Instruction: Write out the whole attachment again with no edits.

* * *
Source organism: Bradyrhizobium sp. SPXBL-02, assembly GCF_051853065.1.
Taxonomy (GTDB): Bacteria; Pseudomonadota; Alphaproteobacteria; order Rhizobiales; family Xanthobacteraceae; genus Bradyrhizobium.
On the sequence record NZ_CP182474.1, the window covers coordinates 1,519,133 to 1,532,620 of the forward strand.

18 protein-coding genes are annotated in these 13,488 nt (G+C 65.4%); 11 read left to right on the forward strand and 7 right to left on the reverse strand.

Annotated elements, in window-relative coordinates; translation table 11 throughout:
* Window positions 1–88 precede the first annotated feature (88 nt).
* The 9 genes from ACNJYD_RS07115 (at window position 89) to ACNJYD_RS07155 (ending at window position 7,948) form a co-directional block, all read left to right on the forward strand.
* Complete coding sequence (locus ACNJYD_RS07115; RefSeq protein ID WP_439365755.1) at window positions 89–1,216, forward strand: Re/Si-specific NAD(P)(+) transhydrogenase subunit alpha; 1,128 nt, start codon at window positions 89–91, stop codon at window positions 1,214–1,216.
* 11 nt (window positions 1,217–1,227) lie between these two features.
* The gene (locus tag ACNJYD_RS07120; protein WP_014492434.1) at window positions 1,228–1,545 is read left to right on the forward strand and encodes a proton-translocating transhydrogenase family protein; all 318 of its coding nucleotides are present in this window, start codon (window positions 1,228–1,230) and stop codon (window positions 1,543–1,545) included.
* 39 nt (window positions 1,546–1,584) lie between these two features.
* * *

Source organism: Bradyrhizobium sp. SPXBL-02, assembly GCF_051853065.1.
Taxonomy (GTDB): Bacteria; Pseudomonadota; Alphaproteobacteria; order Rhizobiales; family Xanthobacteraceae; genus Bradyrhizobium.
On the sequence record NZ_CP182474.1, the window covers coordinates 1,519,133 to 1,532,620 of the forward strand.

18 protein-coding genes are annotated in these 13,488 nt (G+C 65.4%); 11 read left to right on the forward strand and 7 right to left on the reverse strand.

Annotated elements, in window-relative coordinates; translation table 11 throughout:
* Window positions 1–88 precede the first annotated feature (88 nt).
* The 9 genes from ACNJYD_RS07115 (at window position 89) to ACNJYD_RS07155 (ending at window position 7,948) form a co-directional block, all read left to right on the forward strand.
* Complete coding sequence (locus ACNJYD_RS07115; RefSeq protein ID WP_439365755.1) at window positions 89–1,216, forward strand: Re/Si-specific NAD(P)(+) transhydrogenase subunit alpha; 1,128 nt, start codon at window positions 89–91, stop codon at window positions 1,214–1,216.
* 11 nt (window positions 1,217–1,227) lie between these two features.
* The gene (locus tag ACNJYD_RS07120; protein WP_014492434.1) at window positions 1,228–1,545 is read left to right on the forward strand and encodes a proton-translocating transhydrogenase family protein; all 318 of its coding nucleotides are present in this window, start codon (window positions 1,228–1,230) and stop codon (window positions 1,543–1,545) included.
* 39 nt (window positions 1,546–1,584) lie between these two features.